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High expectations, low confidence: College seniors on the post-grad job hunt

Impending doom or at-long-last freedom? Survey asks students about the world of work

SHARE High expectations, low confidence: College seniors on the post-grad job hunt

Eliza Anderson, Deseret News

For seniors about to graduate college with low confidence in the future and no job secured, there may be comfort in knowing you’re not the only one.

Quite the contrary, actually.

Of the 949 American college seniors surveyed by Quality Logo Products last month, 84% have no job locked down for post-graduation, while 69% are either somewhat or not-at-all confident about how prepared they are for their first job.

Other key findings from the survey include:

  • 68% of college seniors listed flexible hours as their top priority in a job.
  • 40% plan to begin their first job upon graduating.
  • 12% predict they will stay five or more years at their first job.

“I think ‘only 12% anticipate staying at their first job for five or more years’ is a very surprising statistic,” Sara Hornung, one of the lead researchers of the survey, told the Deseret News.

Unrealistic expectations

The world of work has changed considerably over the years.

“When I entered the workforce as a teacher in 2018, I was surrounded by teachers who were considered ‘veterans’ or ‘tenured’ and the cultural norm among educators was to pick one school and teach there until you retire,” Hornung said.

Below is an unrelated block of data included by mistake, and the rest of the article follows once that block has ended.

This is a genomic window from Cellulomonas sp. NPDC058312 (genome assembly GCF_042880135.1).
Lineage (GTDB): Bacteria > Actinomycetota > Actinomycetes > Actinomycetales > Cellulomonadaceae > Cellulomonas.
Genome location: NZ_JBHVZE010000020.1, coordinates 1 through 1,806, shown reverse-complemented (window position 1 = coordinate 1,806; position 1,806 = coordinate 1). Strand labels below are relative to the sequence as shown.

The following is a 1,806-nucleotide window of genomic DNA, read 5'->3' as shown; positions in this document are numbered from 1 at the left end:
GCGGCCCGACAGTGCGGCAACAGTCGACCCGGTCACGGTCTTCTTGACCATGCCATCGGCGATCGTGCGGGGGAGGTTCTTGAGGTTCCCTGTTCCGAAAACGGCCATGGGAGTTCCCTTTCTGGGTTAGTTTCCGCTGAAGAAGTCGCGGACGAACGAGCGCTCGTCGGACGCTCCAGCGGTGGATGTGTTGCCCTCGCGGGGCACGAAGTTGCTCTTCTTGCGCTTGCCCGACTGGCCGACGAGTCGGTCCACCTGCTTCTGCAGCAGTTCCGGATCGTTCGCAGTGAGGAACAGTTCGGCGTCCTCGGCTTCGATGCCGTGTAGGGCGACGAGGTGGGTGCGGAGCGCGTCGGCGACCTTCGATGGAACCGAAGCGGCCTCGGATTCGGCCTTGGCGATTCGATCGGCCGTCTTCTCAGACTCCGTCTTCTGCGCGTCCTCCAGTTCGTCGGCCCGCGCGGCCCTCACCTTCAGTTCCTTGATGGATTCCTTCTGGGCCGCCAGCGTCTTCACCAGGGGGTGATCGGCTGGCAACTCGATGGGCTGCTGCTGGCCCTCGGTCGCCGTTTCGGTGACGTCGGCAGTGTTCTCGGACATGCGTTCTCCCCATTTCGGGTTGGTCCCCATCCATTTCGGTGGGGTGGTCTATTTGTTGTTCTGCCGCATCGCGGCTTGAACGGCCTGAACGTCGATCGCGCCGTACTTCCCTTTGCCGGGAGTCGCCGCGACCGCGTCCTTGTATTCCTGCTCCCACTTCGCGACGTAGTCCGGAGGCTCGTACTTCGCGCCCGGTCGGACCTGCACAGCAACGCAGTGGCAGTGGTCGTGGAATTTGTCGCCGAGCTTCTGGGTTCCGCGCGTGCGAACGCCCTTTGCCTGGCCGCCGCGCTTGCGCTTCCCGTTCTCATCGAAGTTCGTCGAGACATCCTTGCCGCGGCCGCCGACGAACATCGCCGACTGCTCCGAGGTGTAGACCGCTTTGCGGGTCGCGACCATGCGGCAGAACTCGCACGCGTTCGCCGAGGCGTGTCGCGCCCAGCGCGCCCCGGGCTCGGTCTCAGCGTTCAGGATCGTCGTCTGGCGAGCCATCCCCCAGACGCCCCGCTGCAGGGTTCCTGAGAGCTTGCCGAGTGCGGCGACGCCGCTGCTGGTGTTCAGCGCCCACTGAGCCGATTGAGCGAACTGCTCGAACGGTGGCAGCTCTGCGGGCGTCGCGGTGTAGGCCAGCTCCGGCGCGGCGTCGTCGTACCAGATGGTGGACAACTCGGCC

The up-and-coming culture of young professionals suggests “doing what makes you happy” and leaving your job if you are not, she said. “It shines a light at how young professionals are viewing their job experiences and what expectations they have as they enter the workforce.”

In the survey, 61% of students reported feeling it is important to have a positive work environment and to enjoy the work they do.

That doesn’t seem to be what’s happening, contrasting sharply with the picture painted by job search assistance website Zippia. As of 2023, its survey found that 61% of Americans want to leave their job. In that survey, only 20% are passionate about their current profession.

And expectations may not be realistic. The Quality Logo study said that “despite the national average starting salary for college graduates being $41,636, merely 18% of seniors expect to earn around that amount. Instead, 43% expect to earn a mid-level salary at the get-go of at least $60,000, with 1 in 5 seniors anticipating earning between $70,000 and $100,000 in their first job.”

The economy

Though many seniors believe they won’t stay at their first job past five years, 70% anticipate enjoying the occupation. But having a solid first job may be an opportunity that gradually becomes more rare and competitive in today’s economy. According to The Wall Street Journal, fresh college graduates are less likely to be hired in the country’s current economic state.